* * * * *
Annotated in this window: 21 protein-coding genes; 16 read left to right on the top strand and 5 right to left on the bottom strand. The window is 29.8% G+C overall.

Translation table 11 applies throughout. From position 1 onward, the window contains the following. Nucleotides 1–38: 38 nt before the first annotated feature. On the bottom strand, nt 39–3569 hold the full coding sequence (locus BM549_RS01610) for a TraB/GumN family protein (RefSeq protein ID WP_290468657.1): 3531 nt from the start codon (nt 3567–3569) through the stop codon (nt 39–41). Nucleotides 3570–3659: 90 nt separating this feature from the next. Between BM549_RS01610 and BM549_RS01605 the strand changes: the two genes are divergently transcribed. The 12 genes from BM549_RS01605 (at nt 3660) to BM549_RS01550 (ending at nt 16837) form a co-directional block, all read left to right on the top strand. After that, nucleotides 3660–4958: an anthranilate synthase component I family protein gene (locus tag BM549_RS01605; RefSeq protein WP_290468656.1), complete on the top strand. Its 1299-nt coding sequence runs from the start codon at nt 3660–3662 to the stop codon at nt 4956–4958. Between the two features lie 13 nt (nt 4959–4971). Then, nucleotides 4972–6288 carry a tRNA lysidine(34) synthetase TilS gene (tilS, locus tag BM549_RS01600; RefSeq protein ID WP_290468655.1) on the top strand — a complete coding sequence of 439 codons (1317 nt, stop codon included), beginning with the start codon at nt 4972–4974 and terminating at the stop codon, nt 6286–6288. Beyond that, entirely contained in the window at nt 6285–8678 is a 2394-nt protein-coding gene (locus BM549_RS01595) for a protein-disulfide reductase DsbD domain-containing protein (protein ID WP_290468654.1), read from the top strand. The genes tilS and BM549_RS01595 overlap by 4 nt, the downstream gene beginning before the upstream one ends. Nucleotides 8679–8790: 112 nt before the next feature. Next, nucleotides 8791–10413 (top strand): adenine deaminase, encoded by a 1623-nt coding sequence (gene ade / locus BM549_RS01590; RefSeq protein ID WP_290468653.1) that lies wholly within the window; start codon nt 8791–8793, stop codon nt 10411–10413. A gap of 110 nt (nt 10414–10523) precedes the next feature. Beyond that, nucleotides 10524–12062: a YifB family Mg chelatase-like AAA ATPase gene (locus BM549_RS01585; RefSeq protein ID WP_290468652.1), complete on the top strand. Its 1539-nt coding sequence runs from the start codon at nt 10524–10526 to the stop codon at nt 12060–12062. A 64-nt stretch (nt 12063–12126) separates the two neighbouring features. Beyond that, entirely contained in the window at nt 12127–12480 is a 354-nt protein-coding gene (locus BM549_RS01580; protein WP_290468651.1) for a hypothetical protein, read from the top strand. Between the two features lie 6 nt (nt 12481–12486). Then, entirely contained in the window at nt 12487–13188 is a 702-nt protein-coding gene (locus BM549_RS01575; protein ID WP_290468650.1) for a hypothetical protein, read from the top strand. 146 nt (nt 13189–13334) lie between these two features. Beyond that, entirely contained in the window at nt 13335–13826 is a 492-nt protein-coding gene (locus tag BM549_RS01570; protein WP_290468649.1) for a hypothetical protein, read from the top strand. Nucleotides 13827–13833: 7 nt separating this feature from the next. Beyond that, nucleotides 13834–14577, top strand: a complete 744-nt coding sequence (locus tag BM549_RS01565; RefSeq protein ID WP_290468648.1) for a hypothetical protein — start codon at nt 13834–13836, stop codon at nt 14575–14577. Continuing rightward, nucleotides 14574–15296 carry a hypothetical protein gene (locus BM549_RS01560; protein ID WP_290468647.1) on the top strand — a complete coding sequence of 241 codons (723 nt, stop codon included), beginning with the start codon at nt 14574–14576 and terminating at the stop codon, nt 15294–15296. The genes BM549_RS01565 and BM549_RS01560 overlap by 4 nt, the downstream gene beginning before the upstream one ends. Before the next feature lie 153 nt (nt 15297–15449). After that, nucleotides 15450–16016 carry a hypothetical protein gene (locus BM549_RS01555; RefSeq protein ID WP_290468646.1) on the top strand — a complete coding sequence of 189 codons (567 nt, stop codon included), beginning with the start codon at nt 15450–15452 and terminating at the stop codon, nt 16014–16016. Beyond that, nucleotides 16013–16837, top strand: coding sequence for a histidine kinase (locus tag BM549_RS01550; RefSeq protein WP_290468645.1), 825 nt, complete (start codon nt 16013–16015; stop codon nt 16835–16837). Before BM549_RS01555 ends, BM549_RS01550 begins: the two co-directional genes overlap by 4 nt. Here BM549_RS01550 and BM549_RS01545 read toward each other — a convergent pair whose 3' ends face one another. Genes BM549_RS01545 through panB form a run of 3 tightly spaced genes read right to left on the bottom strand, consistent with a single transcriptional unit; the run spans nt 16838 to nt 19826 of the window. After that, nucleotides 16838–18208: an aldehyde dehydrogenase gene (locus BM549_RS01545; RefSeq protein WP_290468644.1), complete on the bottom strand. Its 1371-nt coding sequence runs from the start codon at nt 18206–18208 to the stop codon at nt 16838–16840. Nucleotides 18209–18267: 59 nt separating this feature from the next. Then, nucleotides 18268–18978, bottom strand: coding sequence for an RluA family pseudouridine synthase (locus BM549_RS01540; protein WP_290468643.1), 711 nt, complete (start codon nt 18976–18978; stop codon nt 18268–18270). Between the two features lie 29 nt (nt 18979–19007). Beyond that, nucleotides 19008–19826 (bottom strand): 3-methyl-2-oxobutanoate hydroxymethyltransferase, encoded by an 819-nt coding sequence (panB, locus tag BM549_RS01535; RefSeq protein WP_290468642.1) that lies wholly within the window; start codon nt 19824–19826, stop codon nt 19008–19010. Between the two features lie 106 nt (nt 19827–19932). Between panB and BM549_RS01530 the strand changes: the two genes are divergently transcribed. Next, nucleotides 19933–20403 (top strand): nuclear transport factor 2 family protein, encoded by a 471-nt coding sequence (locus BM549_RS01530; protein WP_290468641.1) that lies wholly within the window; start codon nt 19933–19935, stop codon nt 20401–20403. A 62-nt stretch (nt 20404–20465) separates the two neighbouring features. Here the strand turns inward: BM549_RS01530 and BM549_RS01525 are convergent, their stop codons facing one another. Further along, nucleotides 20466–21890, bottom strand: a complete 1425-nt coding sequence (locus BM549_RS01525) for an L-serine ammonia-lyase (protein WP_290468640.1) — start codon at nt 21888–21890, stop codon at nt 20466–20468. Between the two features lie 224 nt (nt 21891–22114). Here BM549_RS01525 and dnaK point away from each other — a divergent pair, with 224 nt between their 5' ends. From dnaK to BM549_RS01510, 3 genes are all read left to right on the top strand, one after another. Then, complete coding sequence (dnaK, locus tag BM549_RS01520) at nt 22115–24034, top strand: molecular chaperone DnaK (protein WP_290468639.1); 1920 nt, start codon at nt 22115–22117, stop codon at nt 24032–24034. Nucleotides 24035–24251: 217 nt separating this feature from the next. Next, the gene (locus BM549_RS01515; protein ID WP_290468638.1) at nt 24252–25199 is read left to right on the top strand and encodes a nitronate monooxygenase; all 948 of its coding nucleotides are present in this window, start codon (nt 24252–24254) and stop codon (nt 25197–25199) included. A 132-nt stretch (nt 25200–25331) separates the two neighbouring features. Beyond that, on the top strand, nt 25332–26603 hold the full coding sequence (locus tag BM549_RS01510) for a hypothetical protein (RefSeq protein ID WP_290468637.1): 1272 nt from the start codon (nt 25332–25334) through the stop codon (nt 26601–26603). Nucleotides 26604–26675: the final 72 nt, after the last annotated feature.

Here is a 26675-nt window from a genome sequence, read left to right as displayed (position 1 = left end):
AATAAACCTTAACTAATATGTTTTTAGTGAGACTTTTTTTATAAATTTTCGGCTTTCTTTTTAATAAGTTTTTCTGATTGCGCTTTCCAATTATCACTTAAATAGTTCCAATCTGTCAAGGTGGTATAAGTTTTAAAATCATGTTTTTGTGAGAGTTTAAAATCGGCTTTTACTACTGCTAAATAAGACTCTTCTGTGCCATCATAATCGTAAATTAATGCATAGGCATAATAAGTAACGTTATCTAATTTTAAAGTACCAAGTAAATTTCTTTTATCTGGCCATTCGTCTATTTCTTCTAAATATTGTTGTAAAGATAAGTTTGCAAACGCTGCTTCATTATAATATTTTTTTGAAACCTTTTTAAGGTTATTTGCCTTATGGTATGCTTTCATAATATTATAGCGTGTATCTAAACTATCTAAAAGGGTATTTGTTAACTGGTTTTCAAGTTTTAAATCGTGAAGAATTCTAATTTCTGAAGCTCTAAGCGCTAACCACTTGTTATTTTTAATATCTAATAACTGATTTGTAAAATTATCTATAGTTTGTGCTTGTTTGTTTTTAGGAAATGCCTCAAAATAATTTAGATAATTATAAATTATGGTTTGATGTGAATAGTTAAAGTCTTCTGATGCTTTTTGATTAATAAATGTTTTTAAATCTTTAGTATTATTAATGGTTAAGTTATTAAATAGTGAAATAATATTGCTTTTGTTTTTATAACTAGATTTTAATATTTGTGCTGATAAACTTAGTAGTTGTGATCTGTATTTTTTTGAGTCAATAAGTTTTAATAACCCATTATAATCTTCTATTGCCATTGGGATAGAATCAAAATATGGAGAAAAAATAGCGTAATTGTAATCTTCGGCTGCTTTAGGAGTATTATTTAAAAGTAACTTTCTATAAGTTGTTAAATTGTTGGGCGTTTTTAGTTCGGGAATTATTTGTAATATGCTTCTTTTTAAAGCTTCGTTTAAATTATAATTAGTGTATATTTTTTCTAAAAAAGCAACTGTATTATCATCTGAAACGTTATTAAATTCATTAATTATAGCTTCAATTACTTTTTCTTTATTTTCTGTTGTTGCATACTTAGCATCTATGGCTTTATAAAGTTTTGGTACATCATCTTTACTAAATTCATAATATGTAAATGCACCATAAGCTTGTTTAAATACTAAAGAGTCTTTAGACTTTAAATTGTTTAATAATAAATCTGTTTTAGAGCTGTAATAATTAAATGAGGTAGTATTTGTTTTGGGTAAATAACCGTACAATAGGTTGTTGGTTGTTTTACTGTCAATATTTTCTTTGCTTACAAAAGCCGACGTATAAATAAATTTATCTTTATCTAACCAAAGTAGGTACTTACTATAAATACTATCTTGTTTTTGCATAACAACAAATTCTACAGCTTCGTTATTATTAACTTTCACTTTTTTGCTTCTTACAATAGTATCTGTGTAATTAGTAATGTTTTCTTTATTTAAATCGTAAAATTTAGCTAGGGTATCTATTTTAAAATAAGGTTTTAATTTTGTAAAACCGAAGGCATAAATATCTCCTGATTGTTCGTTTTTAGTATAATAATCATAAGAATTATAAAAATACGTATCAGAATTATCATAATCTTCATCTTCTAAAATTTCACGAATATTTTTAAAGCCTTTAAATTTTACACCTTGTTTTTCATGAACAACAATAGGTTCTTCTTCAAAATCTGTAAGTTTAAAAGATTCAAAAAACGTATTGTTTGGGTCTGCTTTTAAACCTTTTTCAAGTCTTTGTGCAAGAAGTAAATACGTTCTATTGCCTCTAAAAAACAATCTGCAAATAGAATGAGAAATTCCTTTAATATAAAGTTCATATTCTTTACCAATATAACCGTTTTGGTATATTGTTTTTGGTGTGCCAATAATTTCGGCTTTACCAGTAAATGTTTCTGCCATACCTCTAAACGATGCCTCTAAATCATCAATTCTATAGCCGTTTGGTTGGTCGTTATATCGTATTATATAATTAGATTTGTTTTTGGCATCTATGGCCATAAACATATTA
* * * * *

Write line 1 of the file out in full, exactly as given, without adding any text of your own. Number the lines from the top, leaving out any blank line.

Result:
Annotated in this window: 21 protein-coding genes; 16 read left to right on the top strand and 5 right to left on the bottom strand. The window is 29.8% G+C overall.